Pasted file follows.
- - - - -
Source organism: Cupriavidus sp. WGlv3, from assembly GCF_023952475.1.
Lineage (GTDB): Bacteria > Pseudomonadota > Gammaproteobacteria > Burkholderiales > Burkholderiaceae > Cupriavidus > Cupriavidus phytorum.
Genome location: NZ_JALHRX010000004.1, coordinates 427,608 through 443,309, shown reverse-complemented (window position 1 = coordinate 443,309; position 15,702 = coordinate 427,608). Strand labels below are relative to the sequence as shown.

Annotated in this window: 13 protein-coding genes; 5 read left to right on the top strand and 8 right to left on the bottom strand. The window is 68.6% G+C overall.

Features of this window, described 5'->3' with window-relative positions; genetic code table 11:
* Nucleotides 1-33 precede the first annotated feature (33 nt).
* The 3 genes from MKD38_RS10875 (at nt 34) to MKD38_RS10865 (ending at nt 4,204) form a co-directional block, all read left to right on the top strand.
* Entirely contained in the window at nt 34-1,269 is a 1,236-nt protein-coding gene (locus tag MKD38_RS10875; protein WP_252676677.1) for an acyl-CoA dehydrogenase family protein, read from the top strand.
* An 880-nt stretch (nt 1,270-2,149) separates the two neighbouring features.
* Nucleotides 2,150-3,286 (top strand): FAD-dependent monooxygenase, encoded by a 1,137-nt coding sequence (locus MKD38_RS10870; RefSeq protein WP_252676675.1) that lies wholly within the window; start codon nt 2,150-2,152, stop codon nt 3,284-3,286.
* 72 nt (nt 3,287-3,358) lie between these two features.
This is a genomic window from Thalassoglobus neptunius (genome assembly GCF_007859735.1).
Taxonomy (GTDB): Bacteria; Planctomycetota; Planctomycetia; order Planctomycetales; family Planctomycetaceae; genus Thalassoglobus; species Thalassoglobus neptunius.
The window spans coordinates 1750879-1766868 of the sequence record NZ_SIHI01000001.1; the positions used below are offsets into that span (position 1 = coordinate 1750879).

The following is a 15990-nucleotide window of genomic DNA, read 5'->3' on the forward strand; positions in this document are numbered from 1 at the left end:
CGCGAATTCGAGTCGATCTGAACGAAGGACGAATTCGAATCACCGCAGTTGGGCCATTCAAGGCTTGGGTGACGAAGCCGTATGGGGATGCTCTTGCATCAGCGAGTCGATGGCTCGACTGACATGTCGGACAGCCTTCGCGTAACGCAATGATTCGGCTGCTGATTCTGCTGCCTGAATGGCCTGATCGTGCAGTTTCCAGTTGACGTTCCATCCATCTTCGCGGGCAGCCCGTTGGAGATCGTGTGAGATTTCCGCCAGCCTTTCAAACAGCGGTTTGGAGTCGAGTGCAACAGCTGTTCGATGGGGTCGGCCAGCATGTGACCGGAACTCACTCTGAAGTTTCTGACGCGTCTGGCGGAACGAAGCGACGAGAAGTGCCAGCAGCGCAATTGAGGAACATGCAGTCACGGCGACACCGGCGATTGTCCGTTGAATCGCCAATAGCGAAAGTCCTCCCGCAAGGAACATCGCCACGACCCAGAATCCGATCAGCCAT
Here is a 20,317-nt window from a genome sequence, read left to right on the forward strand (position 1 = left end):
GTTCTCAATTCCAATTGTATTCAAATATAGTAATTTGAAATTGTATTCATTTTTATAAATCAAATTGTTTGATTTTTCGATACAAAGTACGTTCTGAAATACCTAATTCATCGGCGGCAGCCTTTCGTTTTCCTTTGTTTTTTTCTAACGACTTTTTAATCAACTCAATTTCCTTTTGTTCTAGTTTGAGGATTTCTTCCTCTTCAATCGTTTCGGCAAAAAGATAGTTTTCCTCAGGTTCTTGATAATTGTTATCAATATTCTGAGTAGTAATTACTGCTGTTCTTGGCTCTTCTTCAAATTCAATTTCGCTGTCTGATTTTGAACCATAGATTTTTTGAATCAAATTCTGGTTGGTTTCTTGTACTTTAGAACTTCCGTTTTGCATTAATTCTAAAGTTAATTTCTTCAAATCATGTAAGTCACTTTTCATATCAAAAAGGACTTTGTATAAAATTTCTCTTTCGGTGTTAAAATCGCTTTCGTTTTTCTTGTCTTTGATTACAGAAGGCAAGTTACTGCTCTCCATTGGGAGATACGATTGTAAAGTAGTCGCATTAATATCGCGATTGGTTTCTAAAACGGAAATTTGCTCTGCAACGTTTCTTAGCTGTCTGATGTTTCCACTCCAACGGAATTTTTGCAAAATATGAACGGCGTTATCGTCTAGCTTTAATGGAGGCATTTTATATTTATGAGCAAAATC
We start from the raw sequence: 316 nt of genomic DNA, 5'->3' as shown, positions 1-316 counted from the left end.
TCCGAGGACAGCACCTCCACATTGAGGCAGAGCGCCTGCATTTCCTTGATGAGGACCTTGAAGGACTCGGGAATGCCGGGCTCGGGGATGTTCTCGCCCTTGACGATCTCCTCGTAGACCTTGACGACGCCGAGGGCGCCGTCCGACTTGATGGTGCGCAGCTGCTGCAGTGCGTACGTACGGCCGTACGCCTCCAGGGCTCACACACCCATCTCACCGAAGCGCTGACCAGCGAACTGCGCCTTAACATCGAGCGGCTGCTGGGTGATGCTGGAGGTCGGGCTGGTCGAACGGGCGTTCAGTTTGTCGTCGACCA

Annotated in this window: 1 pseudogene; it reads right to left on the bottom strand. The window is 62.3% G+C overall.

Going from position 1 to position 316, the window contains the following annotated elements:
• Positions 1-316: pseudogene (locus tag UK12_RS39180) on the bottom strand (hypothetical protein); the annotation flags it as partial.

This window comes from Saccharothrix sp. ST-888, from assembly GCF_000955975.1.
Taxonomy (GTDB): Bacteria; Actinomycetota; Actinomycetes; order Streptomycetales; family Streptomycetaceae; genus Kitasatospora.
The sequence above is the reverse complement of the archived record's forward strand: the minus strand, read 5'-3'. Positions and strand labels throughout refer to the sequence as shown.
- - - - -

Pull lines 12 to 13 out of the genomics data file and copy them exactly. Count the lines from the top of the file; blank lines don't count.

This is a genomic window from Thalassoglobus neptunius (genome assembly GCF_007859735.1).
Taxonomy (GTDB): Bacteria; Planctomycetota; Planctomycetia; order Planctomycetales; family Planctomycetaceae; genus Thalassoglobus; species Thalassoglobus neptunius.